Paternal age effect

Paternal Age Effect

Paternal age effect

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The paternal age effect can refer to the statistical relationships of: (1) a man's age to sperm and semen abnormalities; (2) a man's age to his fertility; (3) a man's age to adverse pregnancy outcomes in his female partner (including miscarriage and fetal death); (4) a father's age at the birth of his offspring on the probability of an adverse birth outcome (such as low birthweight); or (5) a father's age at the birth of his offspring on the probability that the offspring will have a health-related condition (e.g., decreased intelligence), a specific disease (e.g., autism spectrum disorder, bipolar disorder, Down syndrome, and schizophrenia), or an increased risk of mortality.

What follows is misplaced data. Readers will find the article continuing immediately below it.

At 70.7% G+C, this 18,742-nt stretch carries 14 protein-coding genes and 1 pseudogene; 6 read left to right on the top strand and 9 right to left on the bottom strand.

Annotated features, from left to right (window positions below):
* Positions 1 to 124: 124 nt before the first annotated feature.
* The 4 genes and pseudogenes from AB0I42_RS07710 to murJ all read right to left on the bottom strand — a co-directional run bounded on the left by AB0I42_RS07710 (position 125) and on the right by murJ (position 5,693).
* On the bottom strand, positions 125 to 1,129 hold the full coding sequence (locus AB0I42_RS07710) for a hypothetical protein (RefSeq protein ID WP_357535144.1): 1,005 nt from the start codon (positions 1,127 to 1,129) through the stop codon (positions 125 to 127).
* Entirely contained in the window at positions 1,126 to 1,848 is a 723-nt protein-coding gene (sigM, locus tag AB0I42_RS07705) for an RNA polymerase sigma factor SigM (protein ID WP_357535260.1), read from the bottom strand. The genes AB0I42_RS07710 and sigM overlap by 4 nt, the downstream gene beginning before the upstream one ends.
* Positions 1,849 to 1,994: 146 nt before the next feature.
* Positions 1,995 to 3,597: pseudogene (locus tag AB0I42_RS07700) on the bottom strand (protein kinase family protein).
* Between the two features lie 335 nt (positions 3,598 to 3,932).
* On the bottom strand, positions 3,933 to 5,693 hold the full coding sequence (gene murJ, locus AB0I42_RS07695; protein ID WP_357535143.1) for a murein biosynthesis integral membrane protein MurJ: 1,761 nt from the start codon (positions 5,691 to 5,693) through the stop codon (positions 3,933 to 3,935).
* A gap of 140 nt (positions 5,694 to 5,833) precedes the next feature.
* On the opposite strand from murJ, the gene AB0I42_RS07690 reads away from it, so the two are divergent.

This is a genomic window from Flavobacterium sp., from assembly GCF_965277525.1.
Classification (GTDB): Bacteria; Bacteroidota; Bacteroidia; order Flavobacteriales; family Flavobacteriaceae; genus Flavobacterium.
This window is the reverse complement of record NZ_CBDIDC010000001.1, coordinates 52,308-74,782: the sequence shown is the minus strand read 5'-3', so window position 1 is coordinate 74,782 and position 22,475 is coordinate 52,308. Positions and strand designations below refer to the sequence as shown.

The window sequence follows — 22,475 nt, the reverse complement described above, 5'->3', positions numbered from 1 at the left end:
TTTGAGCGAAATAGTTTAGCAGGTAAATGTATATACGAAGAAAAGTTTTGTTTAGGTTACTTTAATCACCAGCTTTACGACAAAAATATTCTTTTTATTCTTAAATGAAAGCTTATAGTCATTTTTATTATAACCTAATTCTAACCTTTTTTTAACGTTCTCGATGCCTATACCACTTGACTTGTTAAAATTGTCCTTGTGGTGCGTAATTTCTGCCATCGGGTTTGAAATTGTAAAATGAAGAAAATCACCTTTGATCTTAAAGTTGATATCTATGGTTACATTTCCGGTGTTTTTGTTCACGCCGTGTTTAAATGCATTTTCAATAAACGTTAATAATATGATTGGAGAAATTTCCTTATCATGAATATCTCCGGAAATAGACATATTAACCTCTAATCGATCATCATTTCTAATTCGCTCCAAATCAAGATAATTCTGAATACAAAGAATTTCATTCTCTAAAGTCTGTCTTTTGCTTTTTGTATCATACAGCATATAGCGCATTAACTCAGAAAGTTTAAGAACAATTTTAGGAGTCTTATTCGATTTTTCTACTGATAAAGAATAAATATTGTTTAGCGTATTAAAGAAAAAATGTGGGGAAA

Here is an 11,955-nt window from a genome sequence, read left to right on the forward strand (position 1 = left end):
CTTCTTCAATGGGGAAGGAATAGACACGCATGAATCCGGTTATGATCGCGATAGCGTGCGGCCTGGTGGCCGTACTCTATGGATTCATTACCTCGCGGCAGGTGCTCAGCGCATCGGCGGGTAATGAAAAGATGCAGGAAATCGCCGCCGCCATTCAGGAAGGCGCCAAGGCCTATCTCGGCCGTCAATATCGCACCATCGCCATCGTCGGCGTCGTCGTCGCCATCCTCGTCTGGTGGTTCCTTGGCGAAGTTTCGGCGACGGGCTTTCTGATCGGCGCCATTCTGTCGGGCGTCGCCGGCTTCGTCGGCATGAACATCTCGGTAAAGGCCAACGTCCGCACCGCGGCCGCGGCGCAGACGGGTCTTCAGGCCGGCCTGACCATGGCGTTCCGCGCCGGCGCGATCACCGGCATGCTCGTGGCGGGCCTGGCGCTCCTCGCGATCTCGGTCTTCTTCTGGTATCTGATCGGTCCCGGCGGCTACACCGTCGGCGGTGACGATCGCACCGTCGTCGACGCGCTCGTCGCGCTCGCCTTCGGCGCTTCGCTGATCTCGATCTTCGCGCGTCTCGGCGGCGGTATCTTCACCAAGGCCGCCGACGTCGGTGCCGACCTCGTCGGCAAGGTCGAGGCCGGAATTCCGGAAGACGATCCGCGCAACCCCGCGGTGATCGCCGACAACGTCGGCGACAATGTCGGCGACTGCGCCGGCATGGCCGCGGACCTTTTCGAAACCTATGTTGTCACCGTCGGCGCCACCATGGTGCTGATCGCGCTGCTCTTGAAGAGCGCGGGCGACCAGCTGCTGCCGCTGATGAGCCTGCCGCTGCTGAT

The genetic quality of sperm, as well as its volume and motility, all typically decrease with age. Scientists have formulated at least two hypotheses to explain how paternal age might cause health effects.


In 1912, Wilhelm Weinberg, a German physician, was the first person to hypothesize that non-inherited cases of achondroplasia could be more common in last-born children than in children born earlier to the same set of parents. Although Weinberg "made no distinction between paternal age, maternal age and birth order" in his hypothesis, by 1953 the term "paternal age effect" had occurred in the medical literature on achondroplasia.<ref...
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